Cell Phone Tracking Laws and the Tracking Device Statute

Cell phone tracking has become a powerful tool for law enforcement and private entities alike. However, its use raises significant privacy concerns and legal challenges. Central to these discussions is the Tracking Device Statute under the Electronic Communications Privacy Act (ECPA). This article explores key legal cases involving cell phone tracking and the implications of the Tracking Device Statute.

Understanding the Tracking Device Statute

Enacted as part of the ECPA in 1986, the Tracking Device Statute (18 U.S.C. § 3117) regulates the use of electronic or mechanical devices to monitor individuals’ movements. The statute mandates that law enforcement obtain a warrant based on probable cause before using tracking devices. This requirement ensures judicial oversight and aims to protect individuals’ Fourth Amendment rights against unreasonable searches and seizures.

Landmark Legal Cases

United States v. Jones (2012)

One of the most significant Supreme Court cases regarding tracking and privacy is United States v. Jones. In this case, law enforcement officers placed a GPS device on Antoine Jones’s vehicle without a valid warrant and tracked his movements for 28 days. The Supreme Court unanimously ruled that this action constituted a search under the Fourth Amendment. Justice Scalia, writing for the majority, emphasized that physically installing the GPS device on the vehicle was a trespass and required a warrant. This case underscored the need for judicial oversight in the use of tracking technology.

Carpenter v. United States (2018)

In Carpenter v. United States, the Supreme Court addressed whether accessing historical cell phone location records required a warrant. The FBI had obtained several months’ worth of location data from Timothy Carpenter’s cell phone provider without a warrant, leading to his conviction. The Court ruled in a 5-4 decision that accessing such detailed and long-term location data without a warrant violated Carpenter’s Fourth Amendment rights. This decision significantly expanded privacy protections, recognizing the sensitivity of location data and the necessity of warrants to access it.

United States v. Warshak (2010)

Although not directly about tracking, United States v. Warshak is relevant due to its implications for digital privacy. The Sixth Circuit Court of Appeals held that the government must obtain a warrant to access emails stored by an internet service provider, as individuals have a reasonable expectation of privacy in their email communications. This case influenced subsequent rulings on the expectation of privacy in digital data such as location information.

The Tracking Device Statute’s Implications

The Tracking Device Statute, in conjunction with these landmark cases, sets a legal framework for the use of tracking technologies. The statute’s requirement for warrants is crucial for protecting individual privacy against intrusive surveillance. However, as technology evolves, new challenges emerge:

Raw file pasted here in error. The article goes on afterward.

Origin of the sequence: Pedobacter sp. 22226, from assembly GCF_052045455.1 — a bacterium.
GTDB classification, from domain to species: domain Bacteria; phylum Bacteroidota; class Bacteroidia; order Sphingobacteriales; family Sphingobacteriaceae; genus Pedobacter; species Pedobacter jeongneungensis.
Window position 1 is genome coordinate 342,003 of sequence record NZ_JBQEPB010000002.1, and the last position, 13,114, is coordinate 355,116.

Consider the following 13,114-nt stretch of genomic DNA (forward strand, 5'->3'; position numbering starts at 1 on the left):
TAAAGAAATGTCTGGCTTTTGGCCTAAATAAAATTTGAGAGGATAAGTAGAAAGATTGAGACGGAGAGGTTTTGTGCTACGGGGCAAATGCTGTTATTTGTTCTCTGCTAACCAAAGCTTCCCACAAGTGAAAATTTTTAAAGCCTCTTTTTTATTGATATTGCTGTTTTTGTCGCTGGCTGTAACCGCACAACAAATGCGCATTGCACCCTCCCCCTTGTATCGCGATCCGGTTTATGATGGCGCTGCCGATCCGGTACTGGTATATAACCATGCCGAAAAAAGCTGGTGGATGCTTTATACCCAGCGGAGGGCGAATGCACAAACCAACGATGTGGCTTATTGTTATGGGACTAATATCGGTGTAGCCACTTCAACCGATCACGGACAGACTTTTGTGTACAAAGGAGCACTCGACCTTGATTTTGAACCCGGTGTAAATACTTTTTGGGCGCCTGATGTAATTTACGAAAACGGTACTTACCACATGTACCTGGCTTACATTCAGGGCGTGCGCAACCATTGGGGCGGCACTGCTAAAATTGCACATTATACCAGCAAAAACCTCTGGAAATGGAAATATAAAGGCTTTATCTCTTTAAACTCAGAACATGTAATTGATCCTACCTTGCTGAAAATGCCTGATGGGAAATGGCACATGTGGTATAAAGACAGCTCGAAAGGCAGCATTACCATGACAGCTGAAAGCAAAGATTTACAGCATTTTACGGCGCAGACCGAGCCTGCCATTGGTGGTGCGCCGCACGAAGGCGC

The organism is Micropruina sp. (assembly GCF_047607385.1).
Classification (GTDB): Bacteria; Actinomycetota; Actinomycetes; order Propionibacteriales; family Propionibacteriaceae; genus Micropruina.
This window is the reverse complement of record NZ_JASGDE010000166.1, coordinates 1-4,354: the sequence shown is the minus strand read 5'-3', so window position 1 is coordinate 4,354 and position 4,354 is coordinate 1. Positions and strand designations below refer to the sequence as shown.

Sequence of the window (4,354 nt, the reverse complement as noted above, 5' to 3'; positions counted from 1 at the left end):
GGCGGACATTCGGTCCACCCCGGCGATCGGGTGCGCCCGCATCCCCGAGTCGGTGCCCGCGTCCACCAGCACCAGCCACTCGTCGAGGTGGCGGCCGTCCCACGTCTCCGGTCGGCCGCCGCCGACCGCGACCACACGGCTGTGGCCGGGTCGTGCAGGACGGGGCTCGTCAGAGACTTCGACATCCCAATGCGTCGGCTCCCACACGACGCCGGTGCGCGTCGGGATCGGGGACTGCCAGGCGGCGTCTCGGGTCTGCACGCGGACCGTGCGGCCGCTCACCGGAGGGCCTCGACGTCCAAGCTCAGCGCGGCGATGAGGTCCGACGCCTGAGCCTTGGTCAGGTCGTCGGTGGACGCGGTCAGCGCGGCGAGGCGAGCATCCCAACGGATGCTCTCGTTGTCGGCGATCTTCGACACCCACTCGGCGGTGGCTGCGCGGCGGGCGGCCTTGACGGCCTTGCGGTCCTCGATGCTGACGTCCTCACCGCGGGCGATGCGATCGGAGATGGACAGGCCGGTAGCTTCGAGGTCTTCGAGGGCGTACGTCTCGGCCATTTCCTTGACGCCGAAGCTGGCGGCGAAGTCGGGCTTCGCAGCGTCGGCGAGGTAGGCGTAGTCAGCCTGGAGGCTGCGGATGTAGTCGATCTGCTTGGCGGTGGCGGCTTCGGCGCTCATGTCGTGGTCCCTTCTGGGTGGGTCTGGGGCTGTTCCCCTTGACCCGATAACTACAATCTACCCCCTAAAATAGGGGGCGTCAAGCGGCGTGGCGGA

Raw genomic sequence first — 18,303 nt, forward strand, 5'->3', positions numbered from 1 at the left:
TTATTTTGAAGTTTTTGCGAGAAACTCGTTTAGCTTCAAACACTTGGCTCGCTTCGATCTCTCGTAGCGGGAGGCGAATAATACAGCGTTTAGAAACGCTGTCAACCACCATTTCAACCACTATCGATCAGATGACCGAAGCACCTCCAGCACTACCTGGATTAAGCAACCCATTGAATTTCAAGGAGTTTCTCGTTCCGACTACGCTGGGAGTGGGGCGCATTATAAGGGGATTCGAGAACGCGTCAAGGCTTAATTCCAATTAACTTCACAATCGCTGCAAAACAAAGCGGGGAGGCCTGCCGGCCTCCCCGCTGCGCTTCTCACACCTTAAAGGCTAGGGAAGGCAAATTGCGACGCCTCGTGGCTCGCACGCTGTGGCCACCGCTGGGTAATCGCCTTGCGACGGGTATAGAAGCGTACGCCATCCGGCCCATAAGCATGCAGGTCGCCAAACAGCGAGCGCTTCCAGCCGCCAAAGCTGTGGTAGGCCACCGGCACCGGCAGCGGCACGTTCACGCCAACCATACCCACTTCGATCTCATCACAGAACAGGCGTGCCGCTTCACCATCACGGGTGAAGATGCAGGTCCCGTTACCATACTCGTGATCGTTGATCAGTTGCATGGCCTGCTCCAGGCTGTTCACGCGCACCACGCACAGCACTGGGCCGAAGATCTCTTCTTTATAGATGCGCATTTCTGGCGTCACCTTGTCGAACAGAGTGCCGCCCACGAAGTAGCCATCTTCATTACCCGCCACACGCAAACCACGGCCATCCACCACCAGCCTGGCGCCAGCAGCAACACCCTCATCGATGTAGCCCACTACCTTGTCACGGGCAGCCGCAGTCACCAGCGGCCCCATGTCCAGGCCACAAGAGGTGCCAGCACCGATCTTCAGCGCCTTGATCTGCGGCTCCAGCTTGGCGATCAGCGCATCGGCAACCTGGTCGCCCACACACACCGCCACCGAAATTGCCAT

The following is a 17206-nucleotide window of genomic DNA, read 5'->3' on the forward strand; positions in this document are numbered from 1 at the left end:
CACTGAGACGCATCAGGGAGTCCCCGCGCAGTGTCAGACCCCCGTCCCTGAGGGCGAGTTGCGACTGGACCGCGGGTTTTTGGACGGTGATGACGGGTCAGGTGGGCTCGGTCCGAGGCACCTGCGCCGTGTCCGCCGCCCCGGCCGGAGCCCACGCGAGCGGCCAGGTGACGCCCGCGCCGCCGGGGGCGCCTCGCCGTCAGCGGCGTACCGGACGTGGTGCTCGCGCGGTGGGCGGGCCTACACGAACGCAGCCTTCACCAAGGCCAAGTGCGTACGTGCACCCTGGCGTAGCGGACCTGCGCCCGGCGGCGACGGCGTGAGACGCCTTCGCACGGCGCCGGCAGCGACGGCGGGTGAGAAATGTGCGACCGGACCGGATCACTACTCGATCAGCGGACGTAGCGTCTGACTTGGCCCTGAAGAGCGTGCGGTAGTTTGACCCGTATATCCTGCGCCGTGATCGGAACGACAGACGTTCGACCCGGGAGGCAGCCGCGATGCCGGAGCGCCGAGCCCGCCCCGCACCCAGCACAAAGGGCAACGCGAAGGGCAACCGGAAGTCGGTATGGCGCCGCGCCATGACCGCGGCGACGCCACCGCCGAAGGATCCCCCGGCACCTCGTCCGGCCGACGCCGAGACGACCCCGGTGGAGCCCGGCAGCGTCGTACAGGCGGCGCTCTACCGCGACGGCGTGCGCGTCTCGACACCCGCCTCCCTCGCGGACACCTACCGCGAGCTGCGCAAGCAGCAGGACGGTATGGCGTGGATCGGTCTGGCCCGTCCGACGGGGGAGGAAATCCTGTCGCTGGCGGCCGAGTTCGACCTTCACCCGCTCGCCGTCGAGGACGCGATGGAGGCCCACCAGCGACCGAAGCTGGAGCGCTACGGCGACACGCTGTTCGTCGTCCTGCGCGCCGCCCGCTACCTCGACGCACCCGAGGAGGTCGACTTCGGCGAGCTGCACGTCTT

1. Advancements in Technology: Modern tracking capabilities, such as real-time cell phone location tracking and sophisticated geolocation services, test the boundaries of existing laws. The legal system must adapt to address these advancements while safeguarding privacy rights.

2. Balancing Security and Privacy: Law enforcement agencies argue that tracking technologies are essential for public safety and crime prevention. The legal requirement for warrants seeks to balance these needs with the protection of civil liberties.

3. Private Sector Tracking: While the Tracking Device Statute primarily addresses law enforcement, the proliferation of tracking by private companies for advertising and data collection raises additional privacy concerns. Legislation and court rulings continue to grapple with regulating these practices.

Future Directions

The evolving landscape of digital privacy and tracking technology calls for ongoing legal scrutiny and potential legislative updates. Several trends and considerations are emerging:

– Enhanced Privacy Legislation: In response to growing privacy concerns, lawmakers at both the federal and state levels are considering stronger regulations to protect personal data and limit unauthorized tracking.

– Judicial Interpretation: Courts will continue to play a pivotal role in interpreting the application of the Fourth Amendment to new technologies, setting precedents that influence privacy protections.

– Public Awareness and Advocacy: Increased public awareness and advocacy for digital privacy can drive policy changes and ensure that individuals’ rights are protected in the digital age.


The Tracking Device Statute under the ECPA, coupled with landmark legal cases, establishes critical protections against unwarranted surveillance. As technology advances, maintaining a balance between the benefits of tracking for security purposes and the imperative to protect individual privacy remains a complex but essential endeavor. Through thoughtful legislation, judicial oversight, and public engagement, the legal framework can evolve to address the challenges and opportunities of the digital era. Please don’t hesitate to contact our law firm to speak with a qualified internet and technology attorney about your legal rights.